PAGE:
"This aligns us better with shareholders' interest in cash returns and excludes non-operational accounting impacts which distort the company's reported business performance," said Michel Demaré, ABB's Chief Financial Officer.

ABB's strategy is built around five components: increasing competitiveness by matching production to local market needs while driving productivity and quality improvements; capitalizing on macro trends such as emerging market growth, resource efficiency and climate change where markets are growing faster than global GDP; leveraging its leading market positions and technologies in core businesses like power grids and industrial automation to take market share; continuing its successful acquisition policy to accelerate growth in priority gap areas; and exploiting disruptive opportunities, such as direct current (DC) technologies, to enable a wide range of energy efficient automation and power solutions.

Cost competitiveness will remain a key management priority, with the focus remaining on global sourcing, operational excellence initiatives and optimizing ABB's global footprint to better balance costs with market growth. In line with its ambition to improve productivity every year, ABB expects to save approximately $1 billion in costs in 2012.

Technology and R&D will remain core to ABB's long-term strategy, with growth in R&D investments expected to outpace revenue growth over the 2011 to 2015 period.

ABB also published revenue growth and operational EBITDA margin targets for its five divisions, reflecting the company's ambition to outgrow its main markets and to maintain or increase profitability across the portfolio.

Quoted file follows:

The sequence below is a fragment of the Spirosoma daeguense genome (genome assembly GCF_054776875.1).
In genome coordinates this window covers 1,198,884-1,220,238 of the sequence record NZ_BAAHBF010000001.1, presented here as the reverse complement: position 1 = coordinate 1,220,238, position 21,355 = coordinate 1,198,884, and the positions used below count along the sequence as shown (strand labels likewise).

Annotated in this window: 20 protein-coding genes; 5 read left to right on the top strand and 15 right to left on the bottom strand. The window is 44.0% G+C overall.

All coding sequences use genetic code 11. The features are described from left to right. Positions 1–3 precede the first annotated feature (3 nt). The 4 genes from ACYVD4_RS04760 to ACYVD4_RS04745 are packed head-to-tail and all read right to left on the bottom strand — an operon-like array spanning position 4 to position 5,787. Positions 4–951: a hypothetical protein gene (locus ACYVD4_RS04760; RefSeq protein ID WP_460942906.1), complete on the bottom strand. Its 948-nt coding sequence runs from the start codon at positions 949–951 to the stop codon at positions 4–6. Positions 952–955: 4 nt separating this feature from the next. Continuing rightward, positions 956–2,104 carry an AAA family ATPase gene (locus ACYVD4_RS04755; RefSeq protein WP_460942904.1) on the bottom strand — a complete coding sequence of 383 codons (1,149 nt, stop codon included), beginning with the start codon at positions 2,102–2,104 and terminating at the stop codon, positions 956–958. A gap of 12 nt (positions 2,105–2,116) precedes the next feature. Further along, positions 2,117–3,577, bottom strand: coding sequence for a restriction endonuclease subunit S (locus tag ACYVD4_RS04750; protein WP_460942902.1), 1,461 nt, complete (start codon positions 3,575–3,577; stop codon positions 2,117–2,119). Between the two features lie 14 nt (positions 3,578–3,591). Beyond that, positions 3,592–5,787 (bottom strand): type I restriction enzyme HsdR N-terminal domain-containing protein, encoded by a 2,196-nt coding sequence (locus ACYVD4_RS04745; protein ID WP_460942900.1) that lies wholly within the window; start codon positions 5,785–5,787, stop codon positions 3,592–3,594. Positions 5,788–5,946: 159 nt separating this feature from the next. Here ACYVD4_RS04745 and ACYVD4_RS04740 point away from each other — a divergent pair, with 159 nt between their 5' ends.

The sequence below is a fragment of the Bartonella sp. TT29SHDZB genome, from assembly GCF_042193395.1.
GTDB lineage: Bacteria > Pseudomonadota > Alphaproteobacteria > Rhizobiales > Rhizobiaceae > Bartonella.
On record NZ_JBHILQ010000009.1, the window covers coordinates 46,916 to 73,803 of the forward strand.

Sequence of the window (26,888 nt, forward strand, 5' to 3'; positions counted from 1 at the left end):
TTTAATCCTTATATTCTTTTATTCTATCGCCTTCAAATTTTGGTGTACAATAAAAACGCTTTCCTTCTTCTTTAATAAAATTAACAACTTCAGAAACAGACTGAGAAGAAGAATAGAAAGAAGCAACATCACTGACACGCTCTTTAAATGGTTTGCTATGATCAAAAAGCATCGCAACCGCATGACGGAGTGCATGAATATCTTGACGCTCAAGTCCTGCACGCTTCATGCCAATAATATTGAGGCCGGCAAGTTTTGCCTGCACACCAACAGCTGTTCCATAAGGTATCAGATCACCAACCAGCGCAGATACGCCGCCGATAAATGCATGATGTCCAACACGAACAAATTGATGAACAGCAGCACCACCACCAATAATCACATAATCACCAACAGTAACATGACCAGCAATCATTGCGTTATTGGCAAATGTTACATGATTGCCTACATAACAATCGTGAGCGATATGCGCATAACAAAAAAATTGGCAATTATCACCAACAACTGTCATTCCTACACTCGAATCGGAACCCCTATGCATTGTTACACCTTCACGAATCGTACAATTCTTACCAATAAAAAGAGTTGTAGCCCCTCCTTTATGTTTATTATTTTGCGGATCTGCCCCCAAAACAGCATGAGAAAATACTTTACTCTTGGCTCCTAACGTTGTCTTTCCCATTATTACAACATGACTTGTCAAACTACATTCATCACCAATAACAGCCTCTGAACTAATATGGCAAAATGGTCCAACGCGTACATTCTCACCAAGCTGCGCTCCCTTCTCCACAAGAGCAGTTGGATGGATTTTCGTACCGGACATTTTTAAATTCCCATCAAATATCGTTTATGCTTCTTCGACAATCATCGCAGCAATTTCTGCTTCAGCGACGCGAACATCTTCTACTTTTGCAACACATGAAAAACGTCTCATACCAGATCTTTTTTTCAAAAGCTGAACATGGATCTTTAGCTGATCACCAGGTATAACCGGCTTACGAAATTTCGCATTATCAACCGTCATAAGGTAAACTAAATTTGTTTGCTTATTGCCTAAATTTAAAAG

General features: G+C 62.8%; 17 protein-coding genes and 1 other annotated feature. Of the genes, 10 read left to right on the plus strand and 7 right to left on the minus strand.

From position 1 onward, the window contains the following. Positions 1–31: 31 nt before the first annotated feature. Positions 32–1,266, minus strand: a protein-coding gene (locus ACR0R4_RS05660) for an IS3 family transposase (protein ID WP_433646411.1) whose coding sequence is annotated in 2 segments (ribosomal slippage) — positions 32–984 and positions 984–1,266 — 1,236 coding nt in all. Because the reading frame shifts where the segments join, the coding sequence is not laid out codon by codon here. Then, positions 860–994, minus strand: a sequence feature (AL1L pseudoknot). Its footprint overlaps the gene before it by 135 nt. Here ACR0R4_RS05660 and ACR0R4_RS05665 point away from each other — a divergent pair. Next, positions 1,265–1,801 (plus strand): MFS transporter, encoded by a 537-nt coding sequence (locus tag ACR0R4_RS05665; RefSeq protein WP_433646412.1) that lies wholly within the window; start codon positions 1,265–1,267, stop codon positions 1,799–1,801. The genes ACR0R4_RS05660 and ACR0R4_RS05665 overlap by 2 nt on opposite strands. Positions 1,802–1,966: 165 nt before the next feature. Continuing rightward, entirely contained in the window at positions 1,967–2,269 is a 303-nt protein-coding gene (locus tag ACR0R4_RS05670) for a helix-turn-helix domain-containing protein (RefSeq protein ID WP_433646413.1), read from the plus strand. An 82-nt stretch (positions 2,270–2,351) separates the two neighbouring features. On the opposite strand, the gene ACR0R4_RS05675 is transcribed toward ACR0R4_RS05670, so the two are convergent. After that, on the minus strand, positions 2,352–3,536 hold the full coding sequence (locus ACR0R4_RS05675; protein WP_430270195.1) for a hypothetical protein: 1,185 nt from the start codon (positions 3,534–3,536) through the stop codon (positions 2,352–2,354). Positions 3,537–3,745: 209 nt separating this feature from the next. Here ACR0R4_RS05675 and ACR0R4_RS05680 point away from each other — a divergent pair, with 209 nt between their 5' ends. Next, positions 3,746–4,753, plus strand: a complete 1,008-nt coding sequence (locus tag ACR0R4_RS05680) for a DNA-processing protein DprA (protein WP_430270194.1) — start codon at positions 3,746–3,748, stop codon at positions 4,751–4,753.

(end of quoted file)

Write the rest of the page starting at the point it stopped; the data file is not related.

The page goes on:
Divisional targets 2011-2015

Division Organic revenue growth (CAGR1) Operational EBITDA margin
Power Products 5-7% 14-20%
Power Systems 10-14% 7-11%
Discrete Automation & Motion 12-15% 16-21%
Low Voltage Products 8-11% 16-22%
Process Automation 6-9% 11-15%
1 CAGR = compound annual growth rate, base year is 2010; Organic incl. acquisitions closed by end-Oct 2011

Over the near term, ABB reiterated the outlook made at the end of the third quarter. Economic and political uncertainties currently make forecasts challenging. The slower order growth seen in the company's early-cycle businesses in the third quarter reflects the GDP slowdown seen in most regions. On that basis, the company expects early-cycle order growth to remain near third-quarter 2011 levels until macroeconomic confidence improves

At the same time, there are also positive short-term drivers. China, India and the rest of Asia continue to grow at a fast pace. Demand also remains robust in areas such as service, medium-voltage and distribution equipment, power network management and power generation solutions, oil and gas, power electronics, robotics, and breakers and switches. Baldor, the industrial motor manufacturer ABB acquired earlier in 2011, is also performing strongly. ABB's order backlog remains a solid buffer against a near-term slowdown, and the number and size of large projects coming to tender in the next 12 months remains near record levels, especially for high-voltage direct current and upstream oil and gas solutions.